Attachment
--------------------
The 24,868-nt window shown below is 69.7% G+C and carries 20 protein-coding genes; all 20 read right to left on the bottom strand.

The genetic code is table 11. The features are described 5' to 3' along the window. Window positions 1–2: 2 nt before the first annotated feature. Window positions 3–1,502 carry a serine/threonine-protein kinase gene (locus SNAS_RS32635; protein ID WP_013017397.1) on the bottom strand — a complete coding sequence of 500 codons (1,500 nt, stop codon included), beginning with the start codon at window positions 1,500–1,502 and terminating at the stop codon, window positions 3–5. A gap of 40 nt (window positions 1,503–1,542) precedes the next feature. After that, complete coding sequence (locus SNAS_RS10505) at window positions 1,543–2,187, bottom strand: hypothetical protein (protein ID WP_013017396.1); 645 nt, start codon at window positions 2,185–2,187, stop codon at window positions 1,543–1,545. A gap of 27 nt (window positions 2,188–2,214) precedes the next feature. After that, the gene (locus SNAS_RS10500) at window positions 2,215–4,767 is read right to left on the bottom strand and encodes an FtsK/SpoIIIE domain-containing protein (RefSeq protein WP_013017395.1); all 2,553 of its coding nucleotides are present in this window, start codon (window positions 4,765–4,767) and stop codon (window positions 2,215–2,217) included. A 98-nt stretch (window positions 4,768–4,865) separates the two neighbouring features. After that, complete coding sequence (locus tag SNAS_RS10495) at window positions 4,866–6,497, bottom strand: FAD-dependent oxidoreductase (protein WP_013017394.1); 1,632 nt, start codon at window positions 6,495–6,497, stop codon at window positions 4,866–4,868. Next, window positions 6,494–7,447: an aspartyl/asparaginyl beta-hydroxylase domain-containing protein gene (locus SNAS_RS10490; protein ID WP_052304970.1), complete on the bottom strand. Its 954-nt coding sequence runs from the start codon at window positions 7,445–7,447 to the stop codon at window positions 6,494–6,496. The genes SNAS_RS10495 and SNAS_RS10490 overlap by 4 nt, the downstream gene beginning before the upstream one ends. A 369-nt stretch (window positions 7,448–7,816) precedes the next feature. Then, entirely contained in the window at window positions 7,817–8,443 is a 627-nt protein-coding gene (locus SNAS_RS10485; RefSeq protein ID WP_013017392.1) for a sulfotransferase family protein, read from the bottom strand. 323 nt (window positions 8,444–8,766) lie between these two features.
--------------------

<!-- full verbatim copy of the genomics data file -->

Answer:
The 24,868-nt window shown below is 69.7% G+C and carries 20 protein-coding genes; all 20 read right to left on the bottom strand.

The genetic code is table 11. The features are described 5' to 3' along the window. Window positions 1–2: 2 nt before the first annotated feature. Window positions 3–1,502 carry a serine/threonine-protein kinase gene (locus SNAS_RS32635; protein ID WP_013017397.1) on the bottom strand — a complete coding sequence of 500 codons (1,500 nt, stop codon included), beginning with the start codon at window positions 1,500–1,502 and terminating at the stop codon, window positions 3–5. A gap of 40 nt (window positions 1,503–1,542) precedes the next feature. After that, complete coding sequence (locus SNAS_RS10505) at window positions 1,543–2,187, bottom strand: hypothetical protein (protein ID WP_013017396.1); 645 nt, start codon at window positions 2,185–2,187, stop codon at window positions 1,543–1,545. A gap of 27 nt (window positions 2,188–2,214) precedes the next feature. After that, the gene (locus SNAS_RS10500) at window positions 2,215–4,767 is read right to left on the bottom strand and encodes an FtsK/SpoIIIE domain-containing protein (RefSeq protein WP_013017395.1); all 2,553 of its coding nucleotides are present in this window, start codon (window positions 4,765–4,767) and stop codon (window positions 2,215–2,217) included. A 98-nt stretch (window positions 4,768–4,865) separates the two neighbouring features. After that, complete coding sequence (locus tag SNAS_RS10495) at window positions 4,866–6,497, bottom strand: FAD-dependent oxidoreductase (protein WP_013017394.1); 1,632 nt, start codon at window positions 6,495–6,497, stop codon at window positions 4,866–4,868. Next, window positions 6,494–7,447: an aspartyl/asparaginyl beta-hydroxylase domain-containing protein gene (locus SNAS_RS10490; protein ID WP_052304970.1), complete on the bottom strand. Its 954-nt coding sequence runs from the start codon at window positions 7,445–7,447 to the stop codon at window positions 6,494–6,496. The genes SNAS_RS10495 and SNAS_RS10490 overlap by 4 nt, the downstream gene beginning before the upstream one ends. A 369-nt stretch (window positions 7,448–7,816) precedes the next feature. Then, entirely contained in the window at window positions 7,817–8,443 is a 627-nt protein-coding gene (locus SNAS_RS10485; RefSeq protein ID WP_013017392.1) for a sulfotransferase family protein, read from the bottom strand. 323 nt (window positions 8,444–8,766) lie between these two features.